Since Andy Warhol died a couple of decades before Twitter emerged from the churning gumbo that is cyberspace, it’s reasonable to assume he never gave a thought to sharing his own unique world view in 140-character bursts.
But two totally unrelated articles in my Sunday paper, both of which offer strong evidence of the power of personal history, had me briefly considering the possibility. What if?
The first article was about Warhol and the efforts to catalogue some 610 cardboard boxes, a filing cabinet and a shipping container that Warhol left behind. Apparently Warhol never threw anything away, choosing instead to dump just about everything that came his way into boxes, which were promptly sealed and whisked away by aides and placed in storage.
Now archivists – working with a $600,000 grant from the Andy Warhol Foundation – are working their way through the eclectic stash with the precision of an archaeological dig. To date, among the finds are $17,000 in cash and an autographed picture of a naked Jacqueline Kennedy Onassis, as this Associated Press story explains.
Sometime in the next few weeks, the archivists plan to start a blog about the “Object of the Week.”
The other story by Tory Brecht of the Quad-City Times told the sad tale of Justin Reedy, a 28-year-old from East Moline, Ill., who shot and killed himself playing Russian Roulette following a series of disturbing Tweets to a friend who died in a car crash four days earlier.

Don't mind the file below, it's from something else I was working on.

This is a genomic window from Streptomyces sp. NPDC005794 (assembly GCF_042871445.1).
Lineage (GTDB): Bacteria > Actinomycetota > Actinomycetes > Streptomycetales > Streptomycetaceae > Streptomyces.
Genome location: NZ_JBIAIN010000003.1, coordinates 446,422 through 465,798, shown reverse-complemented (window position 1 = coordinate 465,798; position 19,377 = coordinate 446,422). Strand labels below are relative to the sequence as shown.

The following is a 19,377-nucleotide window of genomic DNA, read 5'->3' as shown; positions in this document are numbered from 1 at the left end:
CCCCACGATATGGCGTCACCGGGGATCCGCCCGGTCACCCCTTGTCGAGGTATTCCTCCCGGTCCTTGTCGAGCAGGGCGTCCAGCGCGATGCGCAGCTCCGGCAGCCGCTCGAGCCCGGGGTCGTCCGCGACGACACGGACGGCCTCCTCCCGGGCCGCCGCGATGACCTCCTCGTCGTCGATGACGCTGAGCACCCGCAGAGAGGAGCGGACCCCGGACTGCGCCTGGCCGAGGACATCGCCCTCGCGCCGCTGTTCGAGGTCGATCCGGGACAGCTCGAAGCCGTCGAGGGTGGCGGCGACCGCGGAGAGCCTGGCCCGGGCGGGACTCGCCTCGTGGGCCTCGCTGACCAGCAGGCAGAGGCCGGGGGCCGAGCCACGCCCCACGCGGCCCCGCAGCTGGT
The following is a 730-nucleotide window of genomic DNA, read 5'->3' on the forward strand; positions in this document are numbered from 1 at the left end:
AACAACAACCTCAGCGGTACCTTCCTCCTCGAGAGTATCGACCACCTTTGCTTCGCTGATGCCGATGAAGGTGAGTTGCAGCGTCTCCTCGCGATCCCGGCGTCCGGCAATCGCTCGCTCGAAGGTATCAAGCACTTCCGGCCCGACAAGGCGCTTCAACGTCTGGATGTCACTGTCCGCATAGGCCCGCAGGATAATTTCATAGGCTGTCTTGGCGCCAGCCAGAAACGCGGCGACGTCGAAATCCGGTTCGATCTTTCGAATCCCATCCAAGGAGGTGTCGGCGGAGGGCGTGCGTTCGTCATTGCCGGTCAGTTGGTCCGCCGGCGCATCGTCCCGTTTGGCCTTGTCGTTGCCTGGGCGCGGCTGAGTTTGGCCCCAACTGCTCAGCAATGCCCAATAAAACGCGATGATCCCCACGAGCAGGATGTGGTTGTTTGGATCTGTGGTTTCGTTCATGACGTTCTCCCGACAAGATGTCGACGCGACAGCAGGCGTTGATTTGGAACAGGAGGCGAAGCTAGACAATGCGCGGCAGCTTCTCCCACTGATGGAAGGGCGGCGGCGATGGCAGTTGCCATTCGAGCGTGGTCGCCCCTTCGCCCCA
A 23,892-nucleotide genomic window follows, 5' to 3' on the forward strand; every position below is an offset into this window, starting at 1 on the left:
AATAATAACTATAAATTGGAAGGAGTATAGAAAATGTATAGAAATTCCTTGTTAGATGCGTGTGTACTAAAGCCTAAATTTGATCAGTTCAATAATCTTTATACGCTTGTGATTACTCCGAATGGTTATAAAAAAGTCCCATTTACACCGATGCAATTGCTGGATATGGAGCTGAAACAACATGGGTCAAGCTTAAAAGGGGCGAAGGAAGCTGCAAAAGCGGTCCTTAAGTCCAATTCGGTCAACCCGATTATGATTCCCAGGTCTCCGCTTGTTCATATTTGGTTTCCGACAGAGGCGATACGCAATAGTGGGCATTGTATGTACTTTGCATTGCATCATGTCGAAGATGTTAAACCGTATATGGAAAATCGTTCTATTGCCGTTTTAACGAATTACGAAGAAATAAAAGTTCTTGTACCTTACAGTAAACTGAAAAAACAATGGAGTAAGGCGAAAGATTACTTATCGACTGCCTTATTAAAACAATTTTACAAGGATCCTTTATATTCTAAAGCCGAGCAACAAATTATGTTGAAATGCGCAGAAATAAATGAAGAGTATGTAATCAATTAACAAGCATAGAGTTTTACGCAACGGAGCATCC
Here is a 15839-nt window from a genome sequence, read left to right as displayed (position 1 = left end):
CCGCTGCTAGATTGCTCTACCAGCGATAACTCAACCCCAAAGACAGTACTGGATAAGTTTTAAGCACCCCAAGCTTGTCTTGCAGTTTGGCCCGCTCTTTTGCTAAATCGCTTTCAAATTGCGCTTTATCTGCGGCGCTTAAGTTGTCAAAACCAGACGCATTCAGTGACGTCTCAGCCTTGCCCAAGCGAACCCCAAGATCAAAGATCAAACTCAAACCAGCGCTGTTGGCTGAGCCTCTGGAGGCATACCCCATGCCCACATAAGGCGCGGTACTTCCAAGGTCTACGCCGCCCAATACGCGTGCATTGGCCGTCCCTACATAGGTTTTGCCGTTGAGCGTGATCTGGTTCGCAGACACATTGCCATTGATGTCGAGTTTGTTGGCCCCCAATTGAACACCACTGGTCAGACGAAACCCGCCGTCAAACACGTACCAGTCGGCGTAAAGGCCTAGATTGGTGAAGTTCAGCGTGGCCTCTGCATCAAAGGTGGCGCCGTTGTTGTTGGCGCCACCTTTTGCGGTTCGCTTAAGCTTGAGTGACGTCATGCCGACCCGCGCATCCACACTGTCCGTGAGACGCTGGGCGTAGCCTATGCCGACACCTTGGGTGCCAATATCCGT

Reedy’s family believes that the social networking site made it possible for Reedy to connect with his dark side. Justin Reedy’s mother, Pam Reedy, told Vickie D. Ashwill of the Des Moines Register, “I just want people to know that social networking can be harmful.”
Over 300 people attended Justin Reedy’s funeral. He had just 39 followers on Twitter and probably none of those saw his frightening Tweets as he posted them in the early morning hours of July 13.
There are two basic lessons here, I think.
From the Warhol story: A lot of family history gets tossed into drawers and boxes and is promptly forgotten. Our “junk” may not come from the rich and famous, but it may be just as valuable to a select audience. Be your own family archivist and look things over before disposing of them.
From the Reedy story: There’s value in social media, but don’t let it intrude on those real person-to-person relationships that don’t rely on the click of a mouse. If Justin Reedy had contacted any of the 300 people who cared enough to attend his funeral instead of sending his cries of anguish into the cold and empty depths of cyberspace, he may have been around to celebrate his 29th birthday on Aug. 18.
Flickr photo courtesy of Clearly Ambiguous.